Since I started this month writing about movies that offer a fun scare, I think that maybe today I shall confess some of my own (movie) fears that I collected into my psyche as I grew up. This is not actually what I planned to write about, but the morning news triggered something. I always find it’s best to write it out of my head.
Today marks the DVD release of 1971’s Willy Wonka and the Chocolate Factory. In my last post I praised Gene Wilder for his comedic talent and timing. I do enjoy his work for the most part. But honestly, this movie scared me!
What could be scary? It’s a children’s movie!
I know! I read the book three times in the second and third grade, trying desperately to self-analyze.
Even my overwhelming love for all things chocolate cannot calm the jitters I get when I see that film playing on television.
I first saw the movie as a child, during its original release. I remember being awed by the world of chocolate and candy that Willy Wonka had created. I recall thinking that I knew a little girl who acted like Veruca Salt and a boy just like Mike Teevee. I think I even liked Gene Wilder’s portrayal of the confection king.
But then came the Oompa Loompas. Yes, the vast army of orange and green little people dressed in ridiculous lederhosen and stripes. Their eyebrows were cast separately, I suspect. (I’m weird about eyebrows, but that’s another whole issue.) These little men with their hypnotic songs resembled carnival clowns. They appeared without notice and disappeared just as quickly. Freaky!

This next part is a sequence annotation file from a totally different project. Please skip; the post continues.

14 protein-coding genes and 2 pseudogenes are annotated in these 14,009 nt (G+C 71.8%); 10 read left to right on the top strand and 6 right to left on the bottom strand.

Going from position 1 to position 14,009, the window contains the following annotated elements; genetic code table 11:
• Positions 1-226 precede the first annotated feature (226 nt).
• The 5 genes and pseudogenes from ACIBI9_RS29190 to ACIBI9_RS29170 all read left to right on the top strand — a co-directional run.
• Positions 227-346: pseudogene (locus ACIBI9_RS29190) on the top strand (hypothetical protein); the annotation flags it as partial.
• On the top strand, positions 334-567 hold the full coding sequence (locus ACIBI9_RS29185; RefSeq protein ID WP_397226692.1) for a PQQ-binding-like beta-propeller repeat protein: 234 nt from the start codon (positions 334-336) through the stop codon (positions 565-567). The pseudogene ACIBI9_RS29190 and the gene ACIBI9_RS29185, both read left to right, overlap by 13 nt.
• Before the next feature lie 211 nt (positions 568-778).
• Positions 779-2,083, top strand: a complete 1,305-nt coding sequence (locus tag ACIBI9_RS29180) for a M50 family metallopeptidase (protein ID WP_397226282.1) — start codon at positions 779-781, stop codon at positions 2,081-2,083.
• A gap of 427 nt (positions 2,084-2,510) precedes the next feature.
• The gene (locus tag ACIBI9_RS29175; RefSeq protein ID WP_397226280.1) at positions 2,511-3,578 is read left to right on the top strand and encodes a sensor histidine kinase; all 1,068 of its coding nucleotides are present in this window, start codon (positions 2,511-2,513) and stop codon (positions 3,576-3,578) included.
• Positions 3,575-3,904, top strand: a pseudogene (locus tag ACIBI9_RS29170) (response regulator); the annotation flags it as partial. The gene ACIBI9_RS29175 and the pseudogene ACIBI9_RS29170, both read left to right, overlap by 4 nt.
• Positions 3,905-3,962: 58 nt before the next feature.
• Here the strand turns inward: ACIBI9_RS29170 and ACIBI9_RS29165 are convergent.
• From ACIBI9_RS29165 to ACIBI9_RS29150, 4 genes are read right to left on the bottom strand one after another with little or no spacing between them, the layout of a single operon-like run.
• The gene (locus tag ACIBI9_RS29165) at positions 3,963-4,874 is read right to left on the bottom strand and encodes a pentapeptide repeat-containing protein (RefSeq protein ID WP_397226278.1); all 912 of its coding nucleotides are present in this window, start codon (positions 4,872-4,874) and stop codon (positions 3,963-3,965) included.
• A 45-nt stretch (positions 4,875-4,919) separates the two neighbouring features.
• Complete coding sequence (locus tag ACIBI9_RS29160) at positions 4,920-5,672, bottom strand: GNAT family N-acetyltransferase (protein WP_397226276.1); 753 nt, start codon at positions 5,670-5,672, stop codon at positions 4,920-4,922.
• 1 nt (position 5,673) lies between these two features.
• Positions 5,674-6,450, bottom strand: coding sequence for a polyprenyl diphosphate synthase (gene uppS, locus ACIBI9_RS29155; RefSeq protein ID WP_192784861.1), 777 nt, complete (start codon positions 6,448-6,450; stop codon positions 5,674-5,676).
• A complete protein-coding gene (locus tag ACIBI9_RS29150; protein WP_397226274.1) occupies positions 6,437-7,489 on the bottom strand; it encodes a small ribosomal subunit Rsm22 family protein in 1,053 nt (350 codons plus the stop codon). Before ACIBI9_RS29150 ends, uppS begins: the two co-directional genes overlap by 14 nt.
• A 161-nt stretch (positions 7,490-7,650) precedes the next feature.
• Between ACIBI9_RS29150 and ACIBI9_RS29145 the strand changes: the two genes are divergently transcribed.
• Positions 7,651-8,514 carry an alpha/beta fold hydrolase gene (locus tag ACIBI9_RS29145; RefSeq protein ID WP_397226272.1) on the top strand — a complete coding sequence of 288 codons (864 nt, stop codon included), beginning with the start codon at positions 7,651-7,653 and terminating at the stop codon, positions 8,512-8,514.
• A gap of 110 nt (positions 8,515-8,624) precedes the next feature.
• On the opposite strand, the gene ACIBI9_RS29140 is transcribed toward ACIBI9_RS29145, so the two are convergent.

However, the scene that frightened me most was the ferry ride through the tunnel. That tunnel. The psychedelic lights and the video clips flashing all around the characters sent me into hiding. What was it that scared me in that tunnel?
All right, I’ll tell you. In one of the videos flashed on the walls of the tunnel—flashed on the movie screen—they show a chicken losing its head. I KNOW! A cleaver separates a chicken from his little noggin, in vivid, graphic color. It’s true! If you don’t believe me, go rent the DVD and watch it! You’ll see it with your own two eyes!
Now this shot would never fly in a child’s movie made today. Nothing like that appeared in the Johnny Depp version of Willy Wonka. And I’m sure that my Gramma Kate would tell me about how she learned to kill the dinner chickens on the farm when she was just a child. I get it; times change. That’s not my point.
My message here is that as a child that image scared me. Whom am I kidding? I still can’t watch that scene. It’s simply something you can’t un-see. The picture stimulates my synapses of fear. It’s a fight or flight reflex, but there’s nothing real to fight, so hiding is the only option.
I understand that most of you reading this will think I’m overreacting. Willy Wonka is a children’s story about a poor boy receiving a great blessing for no other reason but his good heart. How sweet.
Therefore, in the spirit of Halloween, Trick or Treat, and all things scary, I recommend that you purchase the newly released DVD, and enjoy it for the adorable story that it is. But be warned, there is more there than meets the mind’s eye, and often when that happens, nightmares follow.
That’s a wrap for this Toast to Cinema. Thanks for reading!